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Adult immunization in a nutshell

Adult immunization in a nutshell

Vaccination for adults is as essential as it is for children. These treatments have been recommended by the Advisory Committee on Immunization Practices (ACIP) for adults aged 19 and above. Every year there is an approved schedule of immunization for US citizens that need to be considered on a priority basis to prevent the outbreak of deadly diseases.

In comparison to children vaccination, the adult category remains low in the country which makes it imperative for the health providers to work towards improving the overall immunization rates. These vaccines are easily available in every nook and corner of the nation. These are readily available in doctor’s clinics, health clinics, community-based clinics, and pharmacies.

The CDC recommends the standard vaccine for adults aged 18 to 65 years. Above the specified age limit, people need several vaccinations against influenza, tetanus-diphtheria, pertussis, HPV, MMR, and Streptococcus pneumonia. The type of vaccine a person needs to receive depends on several factors such as age, the state of health, medical history, and more. Check out some of the common vaccines recommended by CDC for all adults aged 19 and above.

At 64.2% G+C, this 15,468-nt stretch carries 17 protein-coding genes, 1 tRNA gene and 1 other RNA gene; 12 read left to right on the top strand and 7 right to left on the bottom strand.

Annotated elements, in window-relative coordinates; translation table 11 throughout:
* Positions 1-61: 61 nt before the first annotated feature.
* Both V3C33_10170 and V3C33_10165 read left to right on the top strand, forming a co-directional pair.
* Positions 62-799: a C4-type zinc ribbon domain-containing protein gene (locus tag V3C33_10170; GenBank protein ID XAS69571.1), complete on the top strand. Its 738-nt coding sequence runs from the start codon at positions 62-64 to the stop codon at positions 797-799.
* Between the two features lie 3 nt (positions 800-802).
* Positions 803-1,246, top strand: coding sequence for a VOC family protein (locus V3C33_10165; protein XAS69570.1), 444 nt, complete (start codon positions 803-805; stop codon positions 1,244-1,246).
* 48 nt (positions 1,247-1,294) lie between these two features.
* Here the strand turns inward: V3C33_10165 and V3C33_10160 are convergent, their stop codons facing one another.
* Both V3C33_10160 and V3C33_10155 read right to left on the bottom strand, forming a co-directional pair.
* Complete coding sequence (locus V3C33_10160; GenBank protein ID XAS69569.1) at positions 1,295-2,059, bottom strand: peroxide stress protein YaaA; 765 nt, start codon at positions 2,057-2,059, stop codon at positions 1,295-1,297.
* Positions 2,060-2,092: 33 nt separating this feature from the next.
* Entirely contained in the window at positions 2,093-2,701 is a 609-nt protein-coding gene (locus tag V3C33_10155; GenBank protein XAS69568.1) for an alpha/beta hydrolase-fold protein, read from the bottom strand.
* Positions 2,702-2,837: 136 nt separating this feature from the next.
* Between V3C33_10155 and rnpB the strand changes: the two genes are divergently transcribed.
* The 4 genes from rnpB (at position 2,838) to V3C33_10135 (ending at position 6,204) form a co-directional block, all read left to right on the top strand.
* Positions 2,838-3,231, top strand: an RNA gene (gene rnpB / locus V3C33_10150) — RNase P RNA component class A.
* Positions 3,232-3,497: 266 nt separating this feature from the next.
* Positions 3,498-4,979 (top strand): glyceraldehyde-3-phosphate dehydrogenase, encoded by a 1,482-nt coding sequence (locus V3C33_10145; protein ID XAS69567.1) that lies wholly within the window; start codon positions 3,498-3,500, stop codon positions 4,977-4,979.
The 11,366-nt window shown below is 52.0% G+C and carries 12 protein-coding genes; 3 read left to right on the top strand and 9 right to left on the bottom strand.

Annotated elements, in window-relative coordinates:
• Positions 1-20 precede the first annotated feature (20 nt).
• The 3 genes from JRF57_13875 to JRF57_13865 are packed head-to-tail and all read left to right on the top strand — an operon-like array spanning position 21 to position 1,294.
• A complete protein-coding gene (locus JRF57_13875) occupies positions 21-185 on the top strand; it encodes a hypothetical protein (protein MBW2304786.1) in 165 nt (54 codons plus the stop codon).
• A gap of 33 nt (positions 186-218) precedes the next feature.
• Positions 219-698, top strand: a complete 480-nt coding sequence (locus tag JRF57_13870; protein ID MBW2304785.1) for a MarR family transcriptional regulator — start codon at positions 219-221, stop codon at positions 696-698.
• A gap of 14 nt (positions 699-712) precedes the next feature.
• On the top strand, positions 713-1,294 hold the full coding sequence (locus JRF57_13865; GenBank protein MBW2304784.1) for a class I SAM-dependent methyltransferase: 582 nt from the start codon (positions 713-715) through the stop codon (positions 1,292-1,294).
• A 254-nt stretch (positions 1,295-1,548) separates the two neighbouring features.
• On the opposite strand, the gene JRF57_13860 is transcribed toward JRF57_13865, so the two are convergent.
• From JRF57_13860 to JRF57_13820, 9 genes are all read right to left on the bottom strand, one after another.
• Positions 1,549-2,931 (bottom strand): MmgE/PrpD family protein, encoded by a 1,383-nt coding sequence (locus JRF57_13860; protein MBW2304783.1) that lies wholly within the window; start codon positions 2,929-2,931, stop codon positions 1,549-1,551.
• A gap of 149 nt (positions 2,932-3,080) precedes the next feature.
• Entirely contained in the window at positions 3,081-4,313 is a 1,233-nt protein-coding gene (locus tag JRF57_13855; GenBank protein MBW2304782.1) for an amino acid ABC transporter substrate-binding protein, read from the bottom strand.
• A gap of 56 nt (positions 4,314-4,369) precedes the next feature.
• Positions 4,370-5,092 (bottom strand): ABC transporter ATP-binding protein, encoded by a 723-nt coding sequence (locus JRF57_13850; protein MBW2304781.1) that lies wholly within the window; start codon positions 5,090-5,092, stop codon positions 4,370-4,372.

• Influenza vaccine to keep away from seasonal flu
  • Td to be taken every ten years against Tetanus
  • Tdap to protect from tetanus, pertussis, and diphtheria and a must for pregnant woman
  • Every vaccine depending on several parameters against diseases including HPV, shingles, hepatitis A/B, chickenpox and MMR
  • Adult age 65 and above should get pneumococcal vaccines
  • Adults with chronic lungs diseases must get a yearly flu vaccine

Further, you can find up-to-date immunization schedule with additional licensed vaccines for adults in the CDC website which is approved by the ACIP. This initiative by the US healthcare is to ensure that everyone can get vaccinated regardless of their age.

For the insurance coverage, one can avail from private insurance and health insurance marketplace plans without getting charged for copayment and coinsurance. Medicare does pay for influenza, pneumococcal and Hepatitis B vaccines. In case you don’t have any insurance plans, the health care government website can provide details on affordable health coverage options.